Brockie seeks to achieve health equity through community-based prevention and intervention of suicide, trauma, and adverse childhood experiences among vulnerable populations.
Teresa Brockie, PhD, MSN, RN, FAAN
Brockie, a member of the White Clay (A'aninin) Nation from Fort Belknap, Montana, is a leader of the Young Medicine Movement, which introduces Native youth to health science careers and provides mentorship by Indigenous researchers and clinicians to Fort Belknap scholars.
Her intervention called Little Holy One is rooted in understanding that high rates of historical and current trauma in Native communities compromise caregivers' mental health and parenting, which in turn affect early childhood behavior problems and adverse events that increase children's risk for suicide and substance use in adolescent and young adulthood.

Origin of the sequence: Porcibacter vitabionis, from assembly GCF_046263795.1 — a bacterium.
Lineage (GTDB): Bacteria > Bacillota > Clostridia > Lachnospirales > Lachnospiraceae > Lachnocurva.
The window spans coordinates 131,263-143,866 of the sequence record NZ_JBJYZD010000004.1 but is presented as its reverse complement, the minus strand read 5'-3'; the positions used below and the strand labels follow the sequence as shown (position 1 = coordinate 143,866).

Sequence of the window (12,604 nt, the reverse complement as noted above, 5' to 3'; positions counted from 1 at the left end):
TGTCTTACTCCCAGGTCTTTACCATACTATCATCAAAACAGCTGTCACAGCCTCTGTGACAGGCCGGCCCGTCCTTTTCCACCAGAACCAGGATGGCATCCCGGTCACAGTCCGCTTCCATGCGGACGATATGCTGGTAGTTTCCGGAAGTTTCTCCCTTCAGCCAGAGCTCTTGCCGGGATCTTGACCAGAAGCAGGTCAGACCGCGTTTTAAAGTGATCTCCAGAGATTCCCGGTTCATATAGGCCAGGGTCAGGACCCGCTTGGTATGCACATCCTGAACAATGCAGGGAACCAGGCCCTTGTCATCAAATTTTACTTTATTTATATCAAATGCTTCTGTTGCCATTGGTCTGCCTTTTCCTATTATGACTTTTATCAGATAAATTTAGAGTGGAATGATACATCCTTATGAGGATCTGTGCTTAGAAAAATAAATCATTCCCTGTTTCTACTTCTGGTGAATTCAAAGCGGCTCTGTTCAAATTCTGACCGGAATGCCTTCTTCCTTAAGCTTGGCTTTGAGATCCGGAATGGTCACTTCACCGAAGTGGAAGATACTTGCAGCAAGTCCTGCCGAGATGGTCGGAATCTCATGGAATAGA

In 2020, she received the Brilliant New Investigator Award, Council for the Advancement of Nursing Science-American Academy of Nursing and received the RADM Faye G. Abdellah Award for Nursing Research, The United States Public Health Service (USPHS) in 2016.
Commodore-Mensah is looking to reduce cardiovascular disease risk among Africans in the United States and in sub-Saharan Africa through community-engaged research and implementation.
She is a cardiovascular nurse epidemiologist and co-founder and president of the Ghanaian-Diaspora Nursing Alliance, a nonprofit organization that advances nursing education in Ghana. Her research expertise includes immigrant health, global health, cardiovascular disease epidemiology, and social determinants of health.